Sighting captures an absolute angle on the picture plane. You hold the pencil up so it’s parallel to the feature you want to capture, and also parallel with the picture plane. Then you move it over to the paper and transcribe the angle onto the drawing. Somehow, you’re supposed to be able to hold the pencil at the same angle while moving it to the paper. I found it difficult to make sightings accurate enough to be useful.

Measuring captures a distance, as projected onto the picture plane. You choose a convenient feature of the subject to serve as your reference distance unit. Then, holding the pencil at a constant arm’s length and parallel to the picture plane, you mark that distance with a finger on the side of the pencil. You can then use that as a sort of ruler to count out relative distances elsewhere on the picture plane. In particular, you can measure how many distance units your entire subject spans, horizontally and vertically. With this information, you can first choose a portrait or landscape orientation of the paper, and then compute how large your reference unit should be on the paper in order to fit.

Presbyopia doesn’t make this any easier. I wear eyeglasses with progressive lenses. That means I have to tilt my head to focus at different distances. But when I tilt my head, it screws up the line of sight past the pencil to the subject. To make a measurement this way, I have to choose a compromise focus distance somewhere between arm’s length and the distance to the subject, and just accept that both the pencil and the subject will be a bit blurry.

Because you’re actually measuring and not just eyeballing it, it’s easier to avoid fooling yourself with mistaken assumptions about what the subject ought to look like. And, because you always hold the pencil parallel to the picture plane, you are measuring distances as projected onto the picture plane, not actual distances in space. That means you automatically get foreshortening and perspective for free, to whatever extent your measurements and sightings are accurate.

Our test subjects for measuring and sighting were stacks of three boxes. How very static.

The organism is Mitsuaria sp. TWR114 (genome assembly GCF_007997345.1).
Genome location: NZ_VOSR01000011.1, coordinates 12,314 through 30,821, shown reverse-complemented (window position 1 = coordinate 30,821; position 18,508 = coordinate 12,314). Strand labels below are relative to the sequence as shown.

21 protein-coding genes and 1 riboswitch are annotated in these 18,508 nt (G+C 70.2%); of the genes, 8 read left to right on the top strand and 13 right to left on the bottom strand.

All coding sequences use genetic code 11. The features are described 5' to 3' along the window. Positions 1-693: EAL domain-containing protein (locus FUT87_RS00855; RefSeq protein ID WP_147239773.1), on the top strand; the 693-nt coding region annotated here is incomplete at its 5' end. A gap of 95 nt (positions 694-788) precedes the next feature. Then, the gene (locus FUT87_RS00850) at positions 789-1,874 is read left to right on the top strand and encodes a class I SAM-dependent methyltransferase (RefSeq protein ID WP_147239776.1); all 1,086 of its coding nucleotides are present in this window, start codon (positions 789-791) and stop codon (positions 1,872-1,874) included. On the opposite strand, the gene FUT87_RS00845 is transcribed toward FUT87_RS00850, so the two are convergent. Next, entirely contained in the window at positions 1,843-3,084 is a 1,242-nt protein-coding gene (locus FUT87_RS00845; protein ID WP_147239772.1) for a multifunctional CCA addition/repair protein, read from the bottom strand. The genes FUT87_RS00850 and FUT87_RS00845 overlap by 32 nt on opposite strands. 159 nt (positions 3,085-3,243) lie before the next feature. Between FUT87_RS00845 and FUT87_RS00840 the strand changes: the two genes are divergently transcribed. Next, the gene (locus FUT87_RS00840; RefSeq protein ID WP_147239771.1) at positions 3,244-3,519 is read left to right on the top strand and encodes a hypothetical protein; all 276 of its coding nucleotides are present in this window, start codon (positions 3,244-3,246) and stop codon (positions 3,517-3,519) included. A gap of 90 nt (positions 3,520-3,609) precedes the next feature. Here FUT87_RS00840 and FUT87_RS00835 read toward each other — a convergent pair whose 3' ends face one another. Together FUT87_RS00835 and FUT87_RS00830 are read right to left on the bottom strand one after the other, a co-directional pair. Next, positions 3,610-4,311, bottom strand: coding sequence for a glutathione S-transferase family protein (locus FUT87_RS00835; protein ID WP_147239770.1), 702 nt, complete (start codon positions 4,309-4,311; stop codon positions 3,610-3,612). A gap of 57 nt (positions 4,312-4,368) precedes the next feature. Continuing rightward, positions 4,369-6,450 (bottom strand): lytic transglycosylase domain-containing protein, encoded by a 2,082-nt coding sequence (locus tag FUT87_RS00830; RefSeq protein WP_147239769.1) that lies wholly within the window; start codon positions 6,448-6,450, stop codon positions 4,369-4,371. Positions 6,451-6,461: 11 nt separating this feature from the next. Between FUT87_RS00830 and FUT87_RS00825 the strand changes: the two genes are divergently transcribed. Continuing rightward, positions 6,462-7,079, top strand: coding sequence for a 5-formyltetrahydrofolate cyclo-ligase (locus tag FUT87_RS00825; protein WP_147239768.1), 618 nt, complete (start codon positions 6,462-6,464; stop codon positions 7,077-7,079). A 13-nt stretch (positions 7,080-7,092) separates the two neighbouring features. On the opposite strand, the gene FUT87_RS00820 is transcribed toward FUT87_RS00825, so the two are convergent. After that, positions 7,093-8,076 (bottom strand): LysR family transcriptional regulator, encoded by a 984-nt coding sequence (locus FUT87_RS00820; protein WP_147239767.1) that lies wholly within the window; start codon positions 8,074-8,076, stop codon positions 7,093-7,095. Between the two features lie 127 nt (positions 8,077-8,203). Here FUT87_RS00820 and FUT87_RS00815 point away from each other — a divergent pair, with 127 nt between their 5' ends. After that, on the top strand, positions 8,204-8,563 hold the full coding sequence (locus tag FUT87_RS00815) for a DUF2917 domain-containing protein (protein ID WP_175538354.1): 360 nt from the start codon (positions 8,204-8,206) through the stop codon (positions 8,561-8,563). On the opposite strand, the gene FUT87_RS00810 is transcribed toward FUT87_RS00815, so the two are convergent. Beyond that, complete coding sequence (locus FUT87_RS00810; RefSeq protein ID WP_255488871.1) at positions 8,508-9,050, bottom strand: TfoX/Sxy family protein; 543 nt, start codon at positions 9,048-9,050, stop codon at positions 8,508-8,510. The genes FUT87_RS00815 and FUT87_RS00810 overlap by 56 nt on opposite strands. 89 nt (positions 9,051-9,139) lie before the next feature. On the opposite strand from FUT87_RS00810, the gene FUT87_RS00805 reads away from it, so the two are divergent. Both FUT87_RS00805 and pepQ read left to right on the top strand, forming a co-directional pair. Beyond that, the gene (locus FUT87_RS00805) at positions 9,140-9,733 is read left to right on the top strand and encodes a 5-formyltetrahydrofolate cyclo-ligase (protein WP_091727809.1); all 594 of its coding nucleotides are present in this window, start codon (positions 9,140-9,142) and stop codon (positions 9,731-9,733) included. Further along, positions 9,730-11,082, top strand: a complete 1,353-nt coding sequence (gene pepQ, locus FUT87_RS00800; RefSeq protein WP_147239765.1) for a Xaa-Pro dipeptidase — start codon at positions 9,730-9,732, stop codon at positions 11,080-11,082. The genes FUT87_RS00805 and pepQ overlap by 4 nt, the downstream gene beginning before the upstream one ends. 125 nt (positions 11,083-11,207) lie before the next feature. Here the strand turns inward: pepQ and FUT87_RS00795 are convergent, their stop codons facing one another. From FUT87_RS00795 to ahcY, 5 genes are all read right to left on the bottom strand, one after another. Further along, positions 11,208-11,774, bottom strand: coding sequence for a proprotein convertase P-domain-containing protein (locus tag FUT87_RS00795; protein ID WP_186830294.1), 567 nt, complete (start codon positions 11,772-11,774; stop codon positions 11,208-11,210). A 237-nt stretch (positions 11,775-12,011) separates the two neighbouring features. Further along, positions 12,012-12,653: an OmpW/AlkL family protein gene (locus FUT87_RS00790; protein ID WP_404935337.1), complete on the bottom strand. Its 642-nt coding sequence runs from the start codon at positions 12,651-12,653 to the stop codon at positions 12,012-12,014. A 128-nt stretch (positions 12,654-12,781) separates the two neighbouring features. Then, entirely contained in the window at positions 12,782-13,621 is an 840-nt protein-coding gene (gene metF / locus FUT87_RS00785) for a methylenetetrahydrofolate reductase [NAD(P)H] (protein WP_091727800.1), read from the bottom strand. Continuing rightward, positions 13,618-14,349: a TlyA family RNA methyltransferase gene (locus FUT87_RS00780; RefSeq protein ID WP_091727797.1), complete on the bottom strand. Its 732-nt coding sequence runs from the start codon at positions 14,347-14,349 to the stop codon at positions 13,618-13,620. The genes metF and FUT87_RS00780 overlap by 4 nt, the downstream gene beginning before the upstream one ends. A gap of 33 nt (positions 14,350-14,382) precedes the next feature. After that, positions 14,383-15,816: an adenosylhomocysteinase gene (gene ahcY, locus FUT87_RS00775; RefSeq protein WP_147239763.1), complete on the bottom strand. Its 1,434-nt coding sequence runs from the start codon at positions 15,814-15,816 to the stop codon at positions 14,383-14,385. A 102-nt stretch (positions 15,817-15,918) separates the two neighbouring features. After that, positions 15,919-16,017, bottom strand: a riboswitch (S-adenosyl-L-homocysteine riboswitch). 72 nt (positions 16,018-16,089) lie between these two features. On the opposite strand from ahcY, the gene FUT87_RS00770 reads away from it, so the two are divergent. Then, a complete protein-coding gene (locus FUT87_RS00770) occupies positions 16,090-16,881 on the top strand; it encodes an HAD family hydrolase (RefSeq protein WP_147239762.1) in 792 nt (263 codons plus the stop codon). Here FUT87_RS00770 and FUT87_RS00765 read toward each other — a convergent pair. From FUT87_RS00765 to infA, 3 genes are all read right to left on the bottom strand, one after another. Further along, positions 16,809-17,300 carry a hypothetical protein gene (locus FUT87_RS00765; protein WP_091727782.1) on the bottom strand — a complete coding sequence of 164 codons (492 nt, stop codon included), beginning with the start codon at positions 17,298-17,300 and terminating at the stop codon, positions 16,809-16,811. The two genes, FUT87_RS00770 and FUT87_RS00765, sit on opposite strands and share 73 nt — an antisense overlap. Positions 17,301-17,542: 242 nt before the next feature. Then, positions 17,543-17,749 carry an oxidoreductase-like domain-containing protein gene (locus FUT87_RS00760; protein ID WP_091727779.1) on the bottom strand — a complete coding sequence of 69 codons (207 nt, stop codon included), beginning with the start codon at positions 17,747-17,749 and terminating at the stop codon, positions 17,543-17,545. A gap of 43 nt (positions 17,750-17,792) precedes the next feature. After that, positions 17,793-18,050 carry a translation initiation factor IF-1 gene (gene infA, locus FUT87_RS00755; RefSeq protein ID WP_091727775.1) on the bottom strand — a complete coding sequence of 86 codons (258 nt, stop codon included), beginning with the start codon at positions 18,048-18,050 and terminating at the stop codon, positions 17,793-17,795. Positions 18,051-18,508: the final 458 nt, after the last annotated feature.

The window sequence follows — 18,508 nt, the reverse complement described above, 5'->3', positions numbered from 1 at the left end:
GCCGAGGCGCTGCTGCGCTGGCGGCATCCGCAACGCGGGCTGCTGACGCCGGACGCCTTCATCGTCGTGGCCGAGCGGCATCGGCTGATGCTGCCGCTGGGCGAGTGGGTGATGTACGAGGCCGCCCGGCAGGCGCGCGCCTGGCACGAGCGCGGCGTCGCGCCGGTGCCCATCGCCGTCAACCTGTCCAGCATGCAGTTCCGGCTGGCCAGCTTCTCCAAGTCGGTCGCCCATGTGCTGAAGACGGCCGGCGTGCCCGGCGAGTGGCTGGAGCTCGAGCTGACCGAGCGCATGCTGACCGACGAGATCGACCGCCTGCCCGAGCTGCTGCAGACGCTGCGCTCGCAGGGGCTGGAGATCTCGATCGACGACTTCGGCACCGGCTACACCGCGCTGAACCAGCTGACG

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You can see I got the scale about right, but the centering is off. We colored in the top surfaces to help evaluate how well we had reproduced the shapes: not all that well. The extra line on top of the middle box shows where its far edge ought to have been, relative to the top box.

All this measuring and sighting is very time-consuming, especially when you’re new at it. Unusually, I was a little faster at this than some of the other students, so I had time to start a second drawing.

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The homework assignment was to do the same thing again: draw a stack of three boxes using measuring and sighting. Fill up the picture plane. Center the biggest box. Shade the top surfaces. Don’t erase the construction lines.

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Homework 3. Grade: A. Pia’s comment: Excellent!

I didn’t really intend for the top corner of the top box to kiss the edge of the paper like that. Tolerance buildup. Lesson learned: allow more margin for error.

This is the first time I had to draw straight lines (not counting the blind drawing). These aren’t even freehand lines, they are drawn first in vine charcoal and corrected as necessary, then traced over with charcoal pencil. And the lines are still somewhat wobbly.

The last segment of the class was devoted to a video presentation on one-point and two-point perspective. It treated them as radical innovations discovered by great Renaissance artists. Pia and the video both emphasized that perspective is just one way of representing depth. I can’t deny that other traditions have used other conventions to show depth, but I can still argue that perspective isn’t just another convention. Perspective is how the world actually works. The proof is in every photograph ever taken. I find it difficult to believe that people before the Renaissance couldn’t see that their art wasn’t realistically drawn, or that talented artists were unable to reproduce what was before their eyes.

Drawing Class – Week 2

Tonight was the second session of my beginning drawing class.